Superb staging, choreography, visual and aural design, music direction, and deeply committed actors with glorious voices elevate this to what will be a milestone in the history of this brilliant work by Stephen Sondheim and the brilliant script by its first director James Lapine.
For the benighted: Characters from several classic fairy tales from Cinderella to Rapunzel intermingle with a new tale of a baker and his wife hoping for a child, and their neighbor, a witch with a complicated past and a bad temper. The witch sends the baker and his wife on a search into scary and dangerous woods for magic items that she will reward with their being able to have a child. The other characters including Jack of beanstalk fame, Red Riding Hood, Cinderella, her prince and several others enter the woods on their own quests. They not only achieve their wishes, but learn a little bit about their own characters as well as life lessons such as the baker learning to include his more competent wife in their joint efforts.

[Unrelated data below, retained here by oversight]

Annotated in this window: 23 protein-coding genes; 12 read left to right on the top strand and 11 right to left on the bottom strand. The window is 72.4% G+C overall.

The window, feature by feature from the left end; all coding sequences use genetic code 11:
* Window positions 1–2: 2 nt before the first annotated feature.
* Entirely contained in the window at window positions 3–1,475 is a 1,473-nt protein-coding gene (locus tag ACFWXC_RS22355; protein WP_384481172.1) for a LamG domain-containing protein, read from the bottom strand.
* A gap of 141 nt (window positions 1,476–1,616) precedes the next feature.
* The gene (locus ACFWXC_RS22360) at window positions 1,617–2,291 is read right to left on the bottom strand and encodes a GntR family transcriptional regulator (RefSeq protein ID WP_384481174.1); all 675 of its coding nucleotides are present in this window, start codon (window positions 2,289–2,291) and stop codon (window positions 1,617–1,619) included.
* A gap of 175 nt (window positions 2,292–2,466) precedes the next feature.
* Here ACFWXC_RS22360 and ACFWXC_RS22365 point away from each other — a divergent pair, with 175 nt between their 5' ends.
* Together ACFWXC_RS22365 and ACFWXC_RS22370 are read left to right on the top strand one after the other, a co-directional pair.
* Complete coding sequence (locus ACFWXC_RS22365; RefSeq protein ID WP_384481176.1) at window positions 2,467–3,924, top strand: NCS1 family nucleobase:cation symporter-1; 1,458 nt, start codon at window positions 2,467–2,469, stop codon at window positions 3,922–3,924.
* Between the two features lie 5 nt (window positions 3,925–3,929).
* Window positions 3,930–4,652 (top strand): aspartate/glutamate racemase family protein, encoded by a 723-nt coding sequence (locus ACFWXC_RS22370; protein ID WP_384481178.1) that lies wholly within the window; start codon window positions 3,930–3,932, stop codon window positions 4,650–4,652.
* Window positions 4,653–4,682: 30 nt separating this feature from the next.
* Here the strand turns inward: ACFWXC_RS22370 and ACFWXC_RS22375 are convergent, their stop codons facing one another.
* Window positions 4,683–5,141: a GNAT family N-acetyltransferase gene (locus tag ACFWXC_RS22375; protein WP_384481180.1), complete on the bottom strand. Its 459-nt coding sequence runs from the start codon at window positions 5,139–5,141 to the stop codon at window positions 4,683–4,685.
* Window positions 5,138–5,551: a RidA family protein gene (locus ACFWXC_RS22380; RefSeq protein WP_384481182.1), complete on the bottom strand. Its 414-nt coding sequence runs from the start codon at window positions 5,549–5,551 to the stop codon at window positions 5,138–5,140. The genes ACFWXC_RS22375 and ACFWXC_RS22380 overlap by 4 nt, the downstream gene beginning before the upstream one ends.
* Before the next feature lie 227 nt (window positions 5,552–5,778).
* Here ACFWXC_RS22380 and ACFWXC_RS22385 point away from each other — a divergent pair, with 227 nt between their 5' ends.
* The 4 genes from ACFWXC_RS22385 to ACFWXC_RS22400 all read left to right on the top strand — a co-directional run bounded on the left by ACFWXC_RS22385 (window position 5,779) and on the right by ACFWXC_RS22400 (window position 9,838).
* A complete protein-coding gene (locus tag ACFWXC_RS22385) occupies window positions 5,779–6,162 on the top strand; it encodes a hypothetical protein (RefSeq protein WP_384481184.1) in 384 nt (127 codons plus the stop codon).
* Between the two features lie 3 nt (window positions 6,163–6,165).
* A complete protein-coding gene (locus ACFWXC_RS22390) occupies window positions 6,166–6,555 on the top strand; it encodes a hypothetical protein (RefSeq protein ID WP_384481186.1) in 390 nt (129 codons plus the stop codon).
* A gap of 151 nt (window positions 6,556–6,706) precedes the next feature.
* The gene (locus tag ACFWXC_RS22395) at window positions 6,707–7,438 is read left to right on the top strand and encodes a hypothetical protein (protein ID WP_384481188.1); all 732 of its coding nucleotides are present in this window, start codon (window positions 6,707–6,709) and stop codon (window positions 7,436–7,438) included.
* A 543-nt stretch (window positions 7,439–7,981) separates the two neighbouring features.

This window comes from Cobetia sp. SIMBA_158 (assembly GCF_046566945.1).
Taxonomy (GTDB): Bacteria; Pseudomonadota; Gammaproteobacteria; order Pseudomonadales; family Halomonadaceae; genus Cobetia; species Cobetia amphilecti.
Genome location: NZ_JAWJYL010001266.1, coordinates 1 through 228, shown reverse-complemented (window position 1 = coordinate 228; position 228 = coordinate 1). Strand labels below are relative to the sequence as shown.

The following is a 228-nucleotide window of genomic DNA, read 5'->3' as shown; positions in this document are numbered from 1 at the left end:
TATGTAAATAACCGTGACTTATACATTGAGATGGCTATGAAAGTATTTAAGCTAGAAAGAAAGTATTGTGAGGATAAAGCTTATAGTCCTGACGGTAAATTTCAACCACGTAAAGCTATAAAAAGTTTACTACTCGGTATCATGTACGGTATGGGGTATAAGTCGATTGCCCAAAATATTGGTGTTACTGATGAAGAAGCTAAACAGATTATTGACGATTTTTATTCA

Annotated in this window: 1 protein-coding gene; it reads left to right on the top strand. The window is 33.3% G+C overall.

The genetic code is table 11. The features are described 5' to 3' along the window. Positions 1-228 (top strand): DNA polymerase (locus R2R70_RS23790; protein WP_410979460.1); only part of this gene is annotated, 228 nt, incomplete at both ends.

But that’s just the first act, and the licensed “junior” version ends there so that it has been done by literally hundreds of high school drama departments.
Lapine and Sondheim return in Act Two to show what exposes the false promise of “happily ever after.” There will be death, desertion, perseverance, betrayal, the lasting impact of imperfect parenting, and a score of far deeper lessons about real life as these once fairy tale icons undergo challenges that adults in the audience will recognize, all of which culminate in the songs “No One Is Alone” and “Children Will Listen.” The survivors find inner resources and the strength of working together to find a somewhat more hopeful if uncertain future.